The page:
Paleomagnetic study of the Eastern Klamath terrane, California, and implications for the tectonic history of the Klamath Mountains Province

Journal of Geophysical Research B: Solid Earth
By: , and 



Paleomagnetic study of Permian through Jurassic volcanic and sedimentary strata of the Eastern Klamath terrane has shown the remanent magnetization of many of these rocks to be prefolding and most likely primary. Similarities in magnetic declinations recorded by coeval strata over a broad area are consistent with the hypothesis that the terrane, in general, has behaved as a single rigid block. Paleomagnetic data indicate that the volcanic island arc represented by this terrane, the nucleus of the province, was facing toward the present southwest during late Paleozoic time, although its orientation during earlier periods is unknown. Whether the arc was separated from the North American craton by a small marginal basin or originated far offshore cannot be determined from paleomagnetic data. The declination anomalies for both Permian and Triassic strata are similar (average = 106° ± 12°), so we infer that clockwise rotation of the late Paleozoic arc did not begin until latest Triassic or earliest Jurassic time. The arc may have completed its initial rotation with respect to stable North America by Middle Jurassic time. After some retrograde motion, the arc was again facing west by the Late Jurassic, by which time some of the more westerly terranes of the province had become attached to the Eastern Klamath terrane. The composite Klamath Mountains terranes continued to rotate until the final 60° of clockwise rotation was nearly complete by the Early Cretaceous. Coincidence of the waning stages of rotation, at about 136 Ma, with the beginning of deposition of the basal Great Valley sequence onto the Klamath basement probably represents the completion of accretion of the Klamath Mountains terranes to the North American continent. Nearly all the rotation occurred while the Klamath Mountains terranes were part of a converging oceanic plate, with only about 20° of rotation in mid‐Tertiary time during Basin and Range extension. No data currently available show evidence for any significant latitudinal displacement of any Klamath Mountains terranes relative to cratonic North America.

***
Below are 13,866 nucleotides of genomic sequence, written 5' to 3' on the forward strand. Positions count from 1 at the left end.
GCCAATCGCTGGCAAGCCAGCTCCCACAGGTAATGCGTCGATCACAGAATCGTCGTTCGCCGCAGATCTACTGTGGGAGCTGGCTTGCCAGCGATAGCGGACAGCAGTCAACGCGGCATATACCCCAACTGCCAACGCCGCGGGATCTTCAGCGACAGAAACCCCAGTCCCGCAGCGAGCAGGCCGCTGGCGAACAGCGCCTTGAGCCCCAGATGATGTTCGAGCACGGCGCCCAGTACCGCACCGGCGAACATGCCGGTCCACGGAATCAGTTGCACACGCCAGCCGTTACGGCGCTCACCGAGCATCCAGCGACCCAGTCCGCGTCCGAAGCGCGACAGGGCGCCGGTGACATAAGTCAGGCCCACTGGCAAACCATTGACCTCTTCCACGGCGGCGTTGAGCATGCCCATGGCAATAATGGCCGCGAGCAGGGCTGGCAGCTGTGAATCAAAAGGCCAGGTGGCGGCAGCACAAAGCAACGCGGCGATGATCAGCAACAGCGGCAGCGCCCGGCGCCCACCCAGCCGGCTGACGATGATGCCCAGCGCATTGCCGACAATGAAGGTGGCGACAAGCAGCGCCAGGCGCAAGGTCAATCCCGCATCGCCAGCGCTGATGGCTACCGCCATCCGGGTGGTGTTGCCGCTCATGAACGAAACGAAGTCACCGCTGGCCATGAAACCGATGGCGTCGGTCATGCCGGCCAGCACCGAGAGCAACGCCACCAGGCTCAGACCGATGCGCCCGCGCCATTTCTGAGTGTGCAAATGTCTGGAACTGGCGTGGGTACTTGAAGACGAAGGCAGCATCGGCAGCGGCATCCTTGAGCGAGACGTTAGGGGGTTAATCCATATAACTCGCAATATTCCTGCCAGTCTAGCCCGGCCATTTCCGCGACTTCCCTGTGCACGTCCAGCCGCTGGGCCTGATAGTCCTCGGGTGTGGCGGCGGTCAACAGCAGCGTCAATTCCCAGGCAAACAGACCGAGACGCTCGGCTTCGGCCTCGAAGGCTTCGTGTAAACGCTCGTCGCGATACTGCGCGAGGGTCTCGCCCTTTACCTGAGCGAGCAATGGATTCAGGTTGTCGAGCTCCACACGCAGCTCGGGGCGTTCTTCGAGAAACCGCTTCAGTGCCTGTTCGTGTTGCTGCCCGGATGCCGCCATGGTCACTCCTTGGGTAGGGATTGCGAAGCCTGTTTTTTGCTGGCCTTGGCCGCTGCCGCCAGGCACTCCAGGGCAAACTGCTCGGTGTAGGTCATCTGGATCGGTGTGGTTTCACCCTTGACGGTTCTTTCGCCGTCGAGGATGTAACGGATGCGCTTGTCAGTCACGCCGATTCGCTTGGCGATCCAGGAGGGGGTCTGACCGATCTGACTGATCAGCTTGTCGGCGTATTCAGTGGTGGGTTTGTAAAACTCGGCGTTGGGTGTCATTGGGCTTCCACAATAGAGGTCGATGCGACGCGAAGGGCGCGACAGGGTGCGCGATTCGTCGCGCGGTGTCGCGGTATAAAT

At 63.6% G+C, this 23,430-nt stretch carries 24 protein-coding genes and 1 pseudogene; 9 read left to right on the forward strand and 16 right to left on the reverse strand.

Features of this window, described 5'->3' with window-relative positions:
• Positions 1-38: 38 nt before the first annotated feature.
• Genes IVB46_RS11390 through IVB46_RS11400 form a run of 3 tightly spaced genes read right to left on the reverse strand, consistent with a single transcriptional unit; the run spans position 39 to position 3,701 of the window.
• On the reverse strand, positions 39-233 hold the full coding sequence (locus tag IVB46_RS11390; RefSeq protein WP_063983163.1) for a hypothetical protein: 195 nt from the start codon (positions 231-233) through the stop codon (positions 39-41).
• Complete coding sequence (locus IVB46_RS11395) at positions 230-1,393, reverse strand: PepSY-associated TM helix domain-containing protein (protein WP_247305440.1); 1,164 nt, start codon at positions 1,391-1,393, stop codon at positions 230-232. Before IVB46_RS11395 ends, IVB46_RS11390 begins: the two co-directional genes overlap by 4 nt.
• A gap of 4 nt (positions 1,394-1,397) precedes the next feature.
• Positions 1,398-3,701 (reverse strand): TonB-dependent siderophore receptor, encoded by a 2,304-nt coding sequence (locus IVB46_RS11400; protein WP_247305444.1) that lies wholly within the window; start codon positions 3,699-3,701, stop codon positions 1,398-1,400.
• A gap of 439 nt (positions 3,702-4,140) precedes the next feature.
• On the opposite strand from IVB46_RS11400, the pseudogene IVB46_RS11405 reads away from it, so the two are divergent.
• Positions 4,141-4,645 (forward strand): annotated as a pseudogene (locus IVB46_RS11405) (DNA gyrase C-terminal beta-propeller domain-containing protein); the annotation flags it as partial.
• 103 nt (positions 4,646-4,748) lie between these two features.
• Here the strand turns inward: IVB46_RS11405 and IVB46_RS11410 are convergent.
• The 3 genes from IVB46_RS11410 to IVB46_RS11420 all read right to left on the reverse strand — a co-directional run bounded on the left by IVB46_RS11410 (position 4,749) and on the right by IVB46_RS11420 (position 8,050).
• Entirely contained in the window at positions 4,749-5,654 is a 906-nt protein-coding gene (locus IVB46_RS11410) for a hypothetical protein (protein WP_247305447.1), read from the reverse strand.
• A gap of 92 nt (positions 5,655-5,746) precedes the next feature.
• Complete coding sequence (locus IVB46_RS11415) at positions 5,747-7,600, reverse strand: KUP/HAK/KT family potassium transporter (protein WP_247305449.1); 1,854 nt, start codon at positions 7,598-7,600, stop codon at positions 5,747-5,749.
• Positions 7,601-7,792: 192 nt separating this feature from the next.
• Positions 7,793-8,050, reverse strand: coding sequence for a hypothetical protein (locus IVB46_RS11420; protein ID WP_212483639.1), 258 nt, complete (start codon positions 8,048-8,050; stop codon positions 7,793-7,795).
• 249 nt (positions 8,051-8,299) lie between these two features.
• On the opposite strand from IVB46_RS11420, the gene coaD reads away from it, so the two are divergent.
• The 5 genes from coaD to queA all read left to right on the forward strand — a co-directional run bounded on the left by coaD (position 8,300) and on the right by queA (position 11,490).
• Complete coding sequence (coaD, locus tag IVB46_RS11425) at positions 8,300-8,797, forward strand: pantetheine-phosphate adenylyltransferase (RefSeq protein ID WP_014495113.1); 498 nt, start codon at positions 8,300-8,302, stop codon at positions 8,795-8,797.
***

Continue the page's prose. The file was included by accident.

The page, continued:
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Additional publication details

Publication type Article
Publication Subtype Journal Article
Title Paleomagnetic study of the Eastern Klamath terrane, California, and implications for the tectonic history of the Klamath Mountains Province
Series title Journal of Geophysical Research B: Solid Earth
DOI 10.1029/JB094iB08p10444
Volume 94
Issue B8
Year Published 1989
Language English
Publisher AGU
Contributing office(s) Geology, Minerals, Energy, and Geophysics Science Center
Description 29 p.
First page 10444
Last page 10472
Country United States
State California
Other Geospatial Klamath Mountains Province
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